# Electromagnetic Mode Theory for Optical Propagation MCQ

1. Which equations are best suited for the study of electromagnetic wave propagation?

1. Maxwell’s equations
2. Allen-Cahn equations
3. Avrami equations
4. Boltzmann’s equations

Explanation:

In his formulation of electromagnetism, Maxwell described light as a propagating wave of electric and magnetic fields. More generally, he predicted the existence of electromagnetic radiation: coupled electric and magnetic fields traveling as waves at a speed equal to the known speed of light.

Electromagnetic mode theory finds its basis in electromagnetic waves. Electromagnetic waves are always represented in terms of electric field E, magnetic field H, electric flux density D, and magnetic flux density B. These sets of equations are provided by Maxwell’s equations.

2. The phenomenon which occurs when an incident wave strikes an interface at an angle greater than the critical angle with respect to the normal to the surface is called as _______

1. Refraction
2. Partial internal reflection
3. Total internal reflection
4. Limiting case of refraction

Explanation:

Total internal Reflection of light If the angle of incidence in the denser medium is greater than the critical angle C, then the ray is reflected back into the first rarer medium, this phenomenon is called total internal reflection. The critical angle is an angle beyond which no propagation takes place in an optical fiber. In a desert, the phenomenon of mirage occurs due to total internal reflection.

Example of Total Internal Reflection

i. Sparkling of the diamond.

ii. Mirage and looming.

iii. Shining of air bubble in water.

iv. Increase in duration of sun’s visibility.

v. Shining of a smoked ball or a metal ball on which lamp stool deposited when dipped in water.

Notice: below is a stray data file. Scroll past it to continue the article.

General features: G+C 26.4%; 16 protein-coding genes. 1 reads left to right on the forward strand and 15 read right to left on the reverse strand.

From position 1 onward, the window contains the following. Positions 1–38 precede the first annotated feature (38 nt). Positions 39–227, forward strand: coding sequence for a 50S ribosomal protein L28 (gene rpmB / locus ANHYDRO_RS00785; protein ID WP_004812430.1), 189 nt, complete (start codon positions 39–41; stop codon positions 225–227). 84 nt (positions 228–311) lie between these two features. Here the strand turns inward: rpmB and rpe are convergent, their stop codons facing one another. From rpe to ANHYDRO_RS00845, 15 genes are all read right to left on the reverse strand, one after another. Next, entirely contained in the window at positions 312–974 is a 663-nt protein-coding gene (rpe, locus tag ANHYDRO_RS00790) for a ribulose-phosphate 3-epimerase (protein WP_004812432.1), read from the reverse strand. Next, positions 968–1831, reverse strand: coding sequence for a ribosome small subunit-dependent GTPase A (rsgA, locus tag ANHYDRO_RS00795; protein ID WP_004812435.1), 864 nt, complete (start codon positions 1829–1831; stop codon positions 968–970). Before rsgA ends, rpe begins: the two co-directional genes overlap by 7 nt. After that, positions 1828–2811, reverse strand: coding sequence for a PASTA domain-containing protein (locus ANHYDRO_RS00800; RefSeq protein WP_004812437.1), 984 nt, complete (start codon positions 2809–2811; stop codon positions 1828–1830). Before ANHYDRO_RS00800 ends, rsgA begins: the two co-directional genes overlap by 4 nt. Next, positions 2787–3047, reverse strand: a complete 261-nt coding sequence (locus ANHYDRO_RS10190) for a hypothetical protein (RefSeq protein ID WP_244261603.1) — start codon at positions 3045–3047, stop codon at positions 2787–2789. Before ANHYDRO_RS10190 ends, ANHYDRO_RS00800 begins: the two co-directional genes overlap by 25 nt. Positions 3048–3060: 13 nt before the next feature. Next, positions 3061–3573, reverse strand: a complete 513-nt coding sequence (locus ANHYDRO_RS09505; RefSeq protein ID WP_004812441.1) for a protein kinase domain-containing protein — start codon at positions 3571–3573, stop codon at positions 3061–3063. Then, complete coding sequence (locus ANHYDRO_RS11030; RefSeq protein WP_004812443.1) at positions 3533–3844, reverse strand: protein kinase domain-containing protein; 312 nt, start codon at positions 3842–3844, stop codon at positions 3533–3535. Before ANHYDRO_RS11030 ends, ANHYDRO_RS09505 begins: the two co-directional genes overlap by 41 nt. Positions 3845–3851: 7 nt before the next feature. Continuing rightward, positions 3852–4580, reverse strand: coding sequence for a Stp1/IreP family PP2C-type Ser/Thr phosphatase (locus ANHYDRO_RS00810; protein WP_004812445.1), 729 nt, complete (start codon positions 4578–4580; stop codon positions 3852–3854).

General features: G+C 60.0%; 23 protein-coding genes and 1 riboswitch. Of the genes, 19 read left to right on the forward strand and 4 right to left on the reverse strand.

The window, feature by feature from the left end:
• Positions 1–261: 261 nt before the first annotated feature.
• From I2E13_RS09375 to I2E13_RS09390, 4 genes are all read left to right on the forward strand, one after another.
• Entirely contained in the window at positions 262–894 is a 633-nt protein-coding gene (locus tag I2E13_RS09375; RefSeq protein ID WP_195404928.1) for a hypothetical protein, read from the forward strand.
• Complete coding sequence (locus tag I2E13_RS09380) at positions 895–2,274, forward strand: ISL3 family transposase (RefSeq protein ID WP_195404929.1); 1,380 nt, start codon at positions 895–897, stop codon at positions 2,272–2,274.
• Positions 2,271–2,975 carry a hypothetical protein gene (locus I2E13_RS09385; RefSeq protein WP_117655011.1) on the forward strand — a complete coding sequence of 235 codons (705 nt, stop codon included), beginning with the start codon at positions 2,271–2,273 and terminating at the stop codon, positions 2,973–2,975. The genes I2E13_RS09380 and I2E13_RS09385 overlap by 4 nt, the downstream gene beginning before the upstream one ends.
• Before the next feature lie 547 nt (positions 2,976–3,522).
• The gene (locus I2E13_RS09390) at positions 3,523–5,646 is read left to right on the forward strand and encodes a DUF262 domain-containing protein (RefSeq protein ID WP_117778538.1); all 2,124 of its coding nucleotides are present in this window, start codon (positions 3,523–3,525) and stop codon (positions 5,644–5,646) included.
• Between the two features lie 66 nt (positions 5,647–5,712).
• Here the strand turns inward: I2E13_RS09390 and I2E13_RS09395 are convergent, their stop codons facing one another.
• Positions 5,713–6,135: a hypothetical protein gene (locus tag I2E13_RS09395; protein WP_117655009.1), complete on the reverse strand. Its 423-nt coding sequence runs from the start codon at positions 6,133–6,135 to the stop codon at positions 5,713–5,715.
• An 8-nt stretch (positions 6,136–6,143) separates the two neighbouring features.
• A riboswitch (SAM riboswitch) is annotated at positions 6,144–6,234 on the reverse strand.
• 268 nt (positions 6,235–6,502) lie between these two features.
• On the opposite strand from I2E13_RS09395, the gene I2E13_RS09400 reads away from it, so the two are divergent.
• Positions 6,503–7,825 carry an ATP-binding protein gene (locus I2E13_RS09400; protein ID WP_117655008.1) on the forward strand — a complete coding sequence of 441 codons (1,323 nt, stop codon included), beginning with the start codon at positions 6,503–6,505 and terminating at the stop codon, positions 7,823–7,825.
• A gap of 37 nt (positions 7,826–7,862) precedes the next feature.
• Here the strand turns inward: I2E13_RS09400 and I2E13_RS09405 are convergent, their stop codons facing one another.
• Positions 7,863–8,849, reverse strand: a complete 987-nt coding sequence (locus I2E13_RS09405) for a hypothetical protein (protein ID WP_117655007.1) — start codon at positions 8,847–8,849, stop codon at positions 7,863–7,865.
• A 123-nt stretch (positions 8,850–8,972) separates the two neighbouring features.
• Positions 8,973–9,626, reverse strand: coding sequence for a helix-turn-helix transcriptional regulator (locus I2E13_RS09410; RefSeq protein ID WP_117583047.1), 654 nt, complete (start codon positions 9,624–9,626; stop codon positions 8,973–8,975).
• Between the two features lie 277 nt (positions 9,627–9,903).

vi. Optical Fibre.

3. When λ is the optical wavelength in a vacuum, k is given by k=2π/λ. What does k stand for in the above equation?

1. Phase propagation constant
2. Dielectric constant
3. Boltzmann’s constant
4. Free-space constant

Explanation:

k = 2π/λ also termed as the wave equation, k gives us the direction of propagation and also the rate of change of phase with distance. The wave vector k counts the wavenumber (number of nodes) in a particular direction. Hence it is termed as phase propagation constant.

4. What is refraction?

1. Bending of light waves
2. Reflection of light waves
3. Diffusion of light waves
4. Refraction of light waves

Explanation:

When a ray of light propagating in a medium enters the other medium, it deviates from its path. This phenomenon of change in the direction of propagation of light at the boundary, when it passes from one medium to another medium, is called the refraction of light.

Example of Refraction

1. Bending of a linear object when it is partially dipped in a liquid inclined to the surface of the liquid.
2. Twinkling of stars.
3. The oval shape of the sun in the morning and evening.
4. An object in a denser medium, when seen from a rarer medium, appears to be at a smaller distance.
5. Due to refraction, rivers appear shallow, coin in a beaker filled with water appears raised, pencil in the beaker appears broken.
6. At sunset and sunrise, due to refraction, the sun appears above the horizon while it is actually below the horizon. The duration of the day appears to be increased by nearly 4 minutes to atmospheric refraction.
7. Writing on a paper appears lifted when a glass slab is placed over the paper.

5. Constructive interference occurs when total phase change after two successive reflections at upper and lower interfaces is equal to? (Where m is an integer)

1. πm
2. 2πm
3. πm/4
4. πm/6

Explanation:

Constructive interference occurs where the lines (representing peaks), cross over each other. In other words, when two waves are in phase, they interfere constructively. Destructive interference occurs where two waves are completely out of phase (a peak lies at the midpoint of two waves.

When measuring the reflectivity of a thin film on a substrate, we obtain constructive interference for 2δ = 2πm,

Where δ = Phase Shift

The component of phase waves which is in the x-direction is reflected in the interference between the higher and lower refractive index media. It is assumed that such an interference forms the lowest order standing wave, where the electric field is maximum at the center of the guide, decaying towards zero.